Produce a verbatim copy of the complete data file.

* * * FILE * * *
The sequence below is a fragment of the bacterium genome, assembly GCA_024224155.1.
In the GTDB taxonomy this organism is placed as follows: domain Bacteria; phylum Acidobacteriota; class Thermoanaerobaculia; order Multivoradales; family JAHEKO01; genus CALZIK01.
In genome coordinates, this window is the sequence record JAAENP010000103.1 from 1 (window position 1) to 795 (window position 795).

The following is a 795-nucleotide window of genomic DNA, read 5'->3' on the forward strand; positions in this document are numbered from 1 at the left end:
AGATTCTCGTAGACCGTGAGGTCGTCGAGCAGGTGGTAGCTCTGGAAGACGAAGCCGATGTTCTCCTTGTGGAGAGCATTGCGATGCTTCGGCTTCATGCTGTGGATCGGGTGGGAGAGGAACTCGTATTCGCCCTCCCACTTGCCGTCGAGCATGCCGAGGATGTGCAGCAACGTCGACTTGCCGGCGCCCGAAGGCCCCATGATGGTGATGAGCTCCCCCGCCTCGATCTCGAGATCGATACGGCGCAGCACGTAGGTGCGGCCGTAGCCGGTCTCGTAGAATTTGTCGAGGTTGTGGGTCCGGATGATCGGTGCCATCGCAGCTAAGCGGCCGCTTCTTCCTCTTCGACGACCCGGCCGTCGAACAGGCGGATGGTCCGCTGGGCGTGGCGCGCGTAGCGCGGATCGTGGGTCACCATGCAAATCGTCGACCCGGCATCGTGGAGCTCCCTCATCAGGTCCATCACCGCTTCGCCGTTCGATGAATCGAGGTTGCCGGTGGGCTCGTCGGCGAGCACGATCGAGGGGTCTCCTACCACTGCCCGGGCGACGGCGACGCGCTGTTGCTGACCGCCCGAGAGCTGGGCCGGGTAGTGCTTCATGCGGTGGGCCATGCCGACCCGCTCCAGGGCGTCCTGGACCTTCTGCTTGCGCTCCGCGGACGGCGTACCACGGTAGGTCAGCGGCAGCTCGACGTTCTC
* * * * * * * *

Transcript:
The sequence below is a fragment of the bacterium genome, assembly GCA_024224155.1.
In the GTDB taxonomy this organism is placed as follows: domain Bacteria; phylum Acidobacteriota; class Thermoanaerobaculia; order Multivoradales; family JAHEKO01; genus CALZIK01.
In genome coordinates, this window is the sequence record JAAENP010000103.1 from 1 (window position 1) to 795 (window position 795).

The following is a 795-nucleotide window of genomic DNA, read 5'->3' on the forward strand; positions in this document are numbered from 1 at the left end:
AGATTCTCGTAGACCGTGAGGTCGTCGAGCAGGTGGTAGCTCTGGAAGACGAAGCCGATGTTCTCCTTGTGGAGAGCATTGCGATGCTTCGGCTTCATGCTGTGGATCGGGTGGGAGAGGAACTCGTATTCGCCCTCCCACTTGCCGTCGAGCATGCCGAGGATGTGCAGCAACGTCGACTTGCCGGCGCCCGAAGGCCCCATGATGGTGATGAGCTCCCCCGCCTCGATCTCGAGATCGATACGGCGCAGCACGTAGGTGCGGCCGTAGCCGGTCTCGTAGAATTTGTCGAGGTTGTGGGTCCGGATGATCGGTGCCATCGCAGCTAAGCGGCCGCTTCTTCCTCTTCGACGACCCGGCCGTCGAACAGGCGGATGGTCCGCTGGGCGTGGCGCGCGTAGCGCGGATCGTGGGTCACCATGCAAATCGTCGACCCGGCATCGTGGAGCTCCCTCATCAGGTCCATCACCGCTTCGCCGTTCGATGAATCGAGGTTGCCGGTGGGCTCGTCGGCGAGCACGATCGAGGGGTCTCCTACCACTGCCCGGGCGACGGCGACGCGCTGTTGCTGACCGCCCGAGAGCTGGGCCGGGTAGTGCTTCATGCGGTGGGCCATGCCGACCCGCTCCAGGGCGTCCTGGACCTTCTGCTTGCGCTCCGCGGACGGCGTACCACGGTAGGTCAGCGGCAGCTCGACGTTCTC